FIG. 7 illustrates a rotary pump 52 which includes a rotor/impeller 54 and is absent the inducer found in either of the previous embodiments. The embodiment of FIG. 7 is desirable for high discharge pressure/low suction performance applications. Fluid flows through the convergent inlet duct 56 through the impeller blades 58 and radially out the exit duct 60.

Obviously, many modifications and variations of the present invention are possible in light of the above teachings. It is therefore to be understood that, within the scope of the appended claims, the invention may be practiced otherwise than as specifically described.

For example, in FIGS. 1, 6 and 7, the convergency in the inlet duct is shown to be linearly tapered. However, the duct may be smoothly curved in various fashions as long as the Ro is as prescribed in the above equations in order to provide a substantially constant velocity profile.

Patent Citations
Cited PatentFiling datePublication dateApplicantTitle
US1762358 *May 20, 1927Jun 10, 1930Westinghouse Electric & Mfg CoPropeller-type blower
US2191341 *Feb 26, 1937Feb 20, 1940Jeffrey Mfg CoVentilator
US2415621 *Oct 20, 1944Feb 11, 1947Solar Aircraft CoFan
US3384022 *Apr 27, 1966May 21, 1968Ebara MfgCentrifugal pump
US4213736 *Jun 5, 1978Jul 22, 1980Innerspace CorporationTurbomachinery and method of operation
US4426190 *Dec 11, 1980Jan 17, 1984Shapiro Anatoly SVane pump
US4642023 *Jul 29, 1985Feb 10, 1987Rockwell International CorporationVented shrouded inducer
US4780050 *Oct 1, 1987Oct 25, 1988Sundstrand CorporationSelf-priming pump system
Non-Patent Citations
Reference
1S.A.E. Aerospace Applied Thermodynamics Manual, Second Edition, Jun. 1969, p. 3, "Incompressible Fluid Flow".
2 *S.A.E. Aerospace Applied Thermodynamics Manual, Second Edition, Jun. 1969, p. 3, Incompressible Fluid Flow .
3Schlichting, H., "Boundary-Layer Theory", copy May. 1979, by McGraw-Hill, Inc.
4 *Schlichting, H., Boundary Layer Theory , copy May. 1979, by McGraw Hill, Inc.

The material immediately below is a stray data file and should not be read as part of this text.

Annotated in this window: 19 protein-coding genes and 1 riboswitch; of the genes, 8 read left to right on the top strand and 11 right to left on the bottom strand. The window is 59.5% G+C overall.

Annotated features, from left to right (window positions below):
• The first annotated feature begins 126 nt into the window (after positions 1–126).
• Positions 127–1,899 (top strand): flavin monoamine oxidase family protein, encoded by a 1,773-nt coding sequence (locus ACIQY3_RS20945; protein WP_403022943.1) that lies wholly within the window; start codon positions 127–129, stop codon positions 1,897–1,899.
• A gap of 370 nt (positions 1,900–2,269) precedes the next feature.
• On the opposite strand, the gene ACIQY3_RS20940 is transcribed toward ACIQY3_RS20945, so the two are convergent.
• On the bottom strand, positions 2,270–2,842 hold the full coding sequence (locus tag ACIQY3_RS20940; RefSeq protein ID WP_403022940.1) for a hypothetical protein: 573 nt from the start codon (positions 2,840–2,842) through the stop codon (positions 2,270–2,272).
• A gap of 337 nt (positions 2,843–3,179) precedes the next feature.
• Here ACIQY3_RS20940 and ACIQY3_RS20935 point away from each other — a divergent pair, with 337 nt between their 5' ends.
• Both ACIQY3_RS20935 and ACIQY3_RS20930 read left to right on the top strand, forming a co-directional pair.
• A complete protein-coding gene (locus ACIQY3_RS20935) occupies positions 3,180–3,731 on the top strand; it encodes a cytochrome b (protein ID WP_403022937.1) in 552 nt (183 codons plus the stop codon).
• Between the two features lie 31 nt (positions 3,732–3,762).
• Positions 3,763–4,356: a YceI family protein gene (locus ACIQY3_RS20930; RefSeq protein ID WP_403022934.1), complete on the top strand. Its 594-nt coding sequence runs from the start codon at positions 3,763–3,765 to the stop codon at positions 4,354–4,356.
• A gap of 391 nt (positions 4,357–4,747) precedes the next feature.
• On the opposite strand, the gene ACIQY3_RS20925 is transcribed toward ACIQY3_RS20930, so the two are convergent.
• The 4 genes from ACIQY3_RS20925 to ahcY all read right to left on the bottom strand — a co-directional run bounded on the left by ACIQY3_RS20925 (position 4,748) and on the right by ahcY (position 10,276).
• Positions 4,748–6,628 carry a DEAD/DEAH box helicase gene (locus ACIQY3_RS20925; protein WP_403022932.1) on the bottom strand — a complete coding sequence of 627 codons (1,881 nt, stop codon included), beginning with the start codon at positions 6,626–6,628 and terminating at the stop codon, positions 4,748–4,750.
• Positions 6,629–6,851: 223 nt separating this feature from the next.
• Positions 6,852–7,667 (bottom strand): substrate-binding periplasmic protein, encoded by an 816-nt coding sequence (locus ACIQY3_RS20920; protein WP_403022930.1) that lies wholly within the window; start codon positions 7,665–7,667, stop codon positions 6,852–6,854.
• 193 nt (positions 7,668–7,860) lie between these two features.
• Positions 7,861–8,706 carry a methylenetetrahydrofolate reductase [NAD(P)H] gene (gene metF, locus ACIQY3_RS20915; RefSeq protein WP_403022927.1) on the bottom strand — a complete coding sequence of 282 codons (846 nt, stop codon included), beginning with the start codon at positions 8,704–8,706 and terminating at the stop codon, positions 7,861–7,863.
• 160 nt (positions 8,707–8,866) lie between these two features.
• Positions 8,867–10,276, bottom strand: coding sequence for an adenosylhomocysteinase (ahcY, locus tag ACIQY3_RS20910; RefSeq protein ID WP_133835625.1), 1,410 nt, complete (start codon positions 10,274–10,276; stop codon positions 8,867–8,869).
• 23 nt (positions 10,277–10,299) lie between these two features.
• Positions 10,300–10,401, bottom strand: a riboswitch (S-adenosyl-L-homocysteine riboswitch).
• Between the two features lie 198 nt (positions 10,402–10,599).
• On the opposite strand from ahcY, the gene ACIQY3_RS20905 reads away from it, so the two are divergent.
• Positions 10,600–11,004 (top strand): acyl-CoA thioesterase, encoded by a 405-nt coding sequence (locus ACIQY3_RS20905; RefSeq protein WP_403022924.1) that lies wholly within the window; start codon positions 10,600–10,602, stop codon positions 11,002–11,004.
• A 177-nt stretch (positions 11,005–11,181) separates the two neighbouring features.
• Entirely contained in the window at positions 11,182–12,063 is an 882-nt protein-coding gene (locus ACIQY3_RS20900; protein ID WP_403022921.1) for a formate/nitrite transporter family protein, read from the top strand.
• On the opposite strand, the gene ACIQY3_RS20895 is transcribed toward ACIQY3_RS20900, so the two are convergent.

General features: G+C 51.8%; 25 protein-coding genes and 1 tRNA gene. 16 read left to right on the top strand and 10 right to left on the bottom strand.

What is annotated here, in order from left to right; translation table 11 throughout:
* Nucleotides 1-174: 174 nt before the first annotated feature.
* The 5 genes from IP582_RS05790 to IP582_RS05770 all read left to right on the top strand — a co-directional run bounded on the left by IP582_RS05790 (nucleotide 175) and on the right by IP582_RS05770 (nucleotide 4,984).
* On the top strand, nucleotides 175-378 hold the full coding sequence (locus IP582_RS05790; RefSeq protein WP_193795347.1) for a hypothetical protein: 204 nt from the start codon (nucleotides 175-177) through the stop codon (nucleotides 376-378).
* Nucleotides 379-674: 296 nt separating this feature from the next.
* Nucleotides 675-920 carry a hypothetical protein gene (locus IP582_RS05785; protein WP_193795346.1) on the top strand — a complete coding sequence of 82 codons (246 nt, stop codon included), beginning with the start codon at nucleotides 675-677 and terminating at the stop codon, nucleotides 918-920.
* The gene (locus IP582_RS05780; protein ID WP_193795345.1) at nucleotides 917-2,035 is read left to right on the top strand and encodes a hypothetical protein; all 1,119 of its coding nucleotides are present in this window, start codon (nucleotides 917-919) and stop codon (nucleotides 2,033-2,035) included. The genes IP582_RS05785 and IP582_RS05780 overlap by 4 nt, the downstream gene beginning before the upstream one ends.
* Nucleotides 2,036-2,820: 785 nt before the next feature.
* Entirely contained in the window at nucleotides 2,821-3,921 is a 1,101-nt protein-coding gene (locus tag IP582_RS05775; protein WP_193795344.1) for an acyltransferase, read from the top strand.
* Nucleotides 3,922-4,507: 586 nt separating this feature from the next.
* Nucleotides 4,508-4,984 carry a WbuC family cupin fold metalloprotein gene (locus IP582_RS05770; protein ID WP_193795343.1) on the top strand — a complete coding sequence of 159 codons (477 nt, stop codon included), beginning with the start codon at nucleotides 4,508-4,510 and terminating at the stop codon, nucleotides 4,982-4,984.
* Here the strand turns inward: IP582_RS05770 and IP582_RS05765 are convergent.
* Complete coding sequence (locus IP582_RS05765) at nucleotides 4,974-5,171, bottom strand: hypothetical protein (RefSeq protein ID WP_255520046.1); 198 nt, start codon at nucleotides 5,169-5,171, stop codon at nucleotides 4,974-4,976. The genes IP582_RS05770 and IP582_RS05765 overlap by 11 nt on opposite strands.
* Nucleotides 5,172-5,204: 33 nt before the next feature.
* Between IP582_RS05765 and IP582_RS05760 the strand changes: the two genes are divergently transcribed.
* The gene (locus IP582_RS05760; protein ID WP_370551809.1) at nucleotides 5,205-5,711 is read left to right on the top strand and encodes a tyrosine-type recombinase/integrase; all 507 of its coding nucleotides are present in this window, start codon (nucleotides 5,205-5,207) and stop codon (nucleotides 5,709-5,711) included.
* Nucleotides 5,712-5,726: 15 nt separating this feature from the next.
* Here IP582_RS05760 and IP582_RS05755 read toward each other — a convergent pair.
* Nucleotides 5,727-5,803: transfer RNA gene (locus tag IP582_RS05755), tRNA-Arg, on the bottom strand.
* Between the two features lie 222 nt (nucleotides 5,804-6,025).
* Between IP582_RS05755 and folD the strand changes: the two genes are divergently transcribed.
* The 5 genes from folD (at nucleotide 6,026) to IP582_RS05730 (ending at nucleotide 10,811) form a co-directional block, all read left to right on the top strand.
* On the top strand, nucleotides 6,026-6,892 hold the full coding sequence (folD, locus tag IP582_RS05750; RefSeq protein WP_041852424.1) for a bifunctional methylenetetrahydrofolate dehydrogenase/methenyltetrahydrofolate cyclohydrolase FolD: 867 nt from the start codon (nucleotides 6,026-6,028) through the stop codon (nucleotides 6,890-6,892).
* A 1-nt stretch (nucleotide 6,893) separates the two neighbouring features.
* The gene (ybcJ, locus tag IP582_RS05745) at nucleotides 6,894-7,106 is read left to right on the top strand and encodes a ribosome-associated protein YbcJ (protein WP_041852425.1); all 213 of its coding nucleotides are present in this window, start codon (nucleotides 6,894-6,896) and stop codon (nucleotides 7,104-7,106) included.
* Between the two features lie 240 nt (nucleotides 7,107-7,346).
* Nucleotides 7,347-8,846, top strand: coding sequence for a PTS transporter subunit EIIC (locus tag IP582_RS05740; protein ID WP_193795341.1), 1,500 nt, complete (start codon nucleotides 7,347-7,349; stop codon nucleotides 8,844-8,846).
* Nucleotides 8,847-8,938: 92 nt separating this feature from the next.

5Scholtz, Norbert, "Aerodynamics of Cascades", an English revised version AGARD, Jul. 1977, p. 213.
6 *Scholtz, Norbert, Aerodynamics of Cascades , an English revised version AGARD, Jul. 1977, p. 213.
Referenced by
Citing PatentFiling datePublication dateApplicantTitle
US5431535 *Sep 17, 1990Jul 11, 1995The Boeing CompanyForeign matter diverter systems for turbofan engines
US6009763 *Oct 3, 1995Jan 4, 2000Fancom B.V.Flow sensor and impeller therefor
US6065929 *Jul 2, 1998May 23, 2000Societe Nationale D'etude Et De Construction De Moteurs D'aviationInducer equipment for a pump having large induction capacity
US6336789 *Jan 13, 2000Jan 8, 2002Abb Alstom Power (Schweiz) AgCasing for a steam or gas turbine
US7815421 *Feb 7, 2007Oct 19, 2010Ksb AktiengesellschaftChannel form for a rotating pressure exchanger
US9022723 *Mar 27, 2012May 5, 2015General Electric CompanySystem for drawing solid feed into and/or out of a solid feed pump
US20130259671 *Mar 27, 2012Oct 3, 2013General Electric CompanySystem for drawing solid feed into and/or out of a solid feed pump
CN1122755C *Jul 3, 1998Oct 1, 2003航空发动机的结构和研究公司Flow guider for large displaceemtn guiding pump
DE19829810B4 *Jul 3, 1998Aug 14, 2013SnecmaInduktoreinrichtung für eine Pumpe mit hoher Saugkapazität
EP1855013A2 *Apr 26, 2007Nov 14, 2007Appliances Components Companies S.p.A.Improvement in the pumping chamber of a centrifugal turbine pump
Classifications
U.S. Classification415/143, 415/914, 415/182.1, 415/222
International ClassificationF04D29/44, F04D29/42, F04D29/54, F04D29/18
Cooperative ClassificationY10S415/914, F04D29/4273, F04D29/548
European ClassificationF04D29/54P, F04D29/42P2
Legal Events
DateCodeEventDescription
Feb 6, 1988ASAssignment
Owner name: ROCKWELL INTERNATIONAL CORPORATION
Free format text: ASSIGNMENT OF ASSIGNORS INTEREST.;ASSIGNORS:MENG, SEN Y.;FURST, RAYMOND B.;REEL/FRAME:005016/0419
Effective date: 19881219
Jul 19, 1993FPAYFee payment
Year of fee payment: 4
Aug 13, 1997FPAYFee payment
Year of fee payment: 8
Aug 10, 2001FPAYFee payment
Year of fee payment: 12
Jan 31, 2005ASAssignment
Feb 8, 2005ASAssignment
Mar 27, 2006ASAssignment
Owner name: UNITED TECHNOLOGIES CORPORATION,CONNECTICUT
Free format text: ASSIGNMENT OF ASSIGNORS INTEREST;ASSIGNOR:BOEING COMPANY AND BOEING MANAGEMENT COMPANY, THE;REEL/FRAME:017681/0537
Effective date: 20050802
May 16, 2006ASAssignment
Owner name: UNITED TECHNOLOGIES CORPORATION,CONNECTICUT
Free format text: ASSIGNMENT OF ASSIGNORS INTEREST;ASSIGNOR:BOEING C OMPANY AND BOEING MANAGEMENT COMPANY, THE;REEL/FRAME:017882/0126
Effective date: 20050802
Jun 12, 2013ASAssignment
Owner name: RUBY ACQUISITION ENTERPRISES CO., CALIFORNIA
Free format text: CORRECTIVE ASSIGNMENT TO CORRECT THE ASSIGNEE S NAME ON ORIGINAL COVER SHEET PREVIOUSLY RECORDED ON REEL 017882 FRAME 0126. ASSIGNOR(S) HEREBY CONFIRMS THE ASSIGNEE WAS INCORRECTLY RECORDED AS "UNITED TECHNOLOGIES CORPORATION". ASSIGNEE SHOULD BE "RUBY ACQUISITION ENTERPRISES CO.";ASSIGNOR:THE BOEING COMPANY AND BOEING MANAGEMENT COMPANY;REEL/FRAME:030592/0954
Effective date: 20050802
Owner name: PRATT & WHITNEY ROCKETDYNE, INC., CALIFORNIA
Free format text: CHANGE OF NAME;ASSIGNOR:RUBY ACQUISITION ENTERPRISES CO.;REEL/FRAME:030593/0055
Effective date: 20050802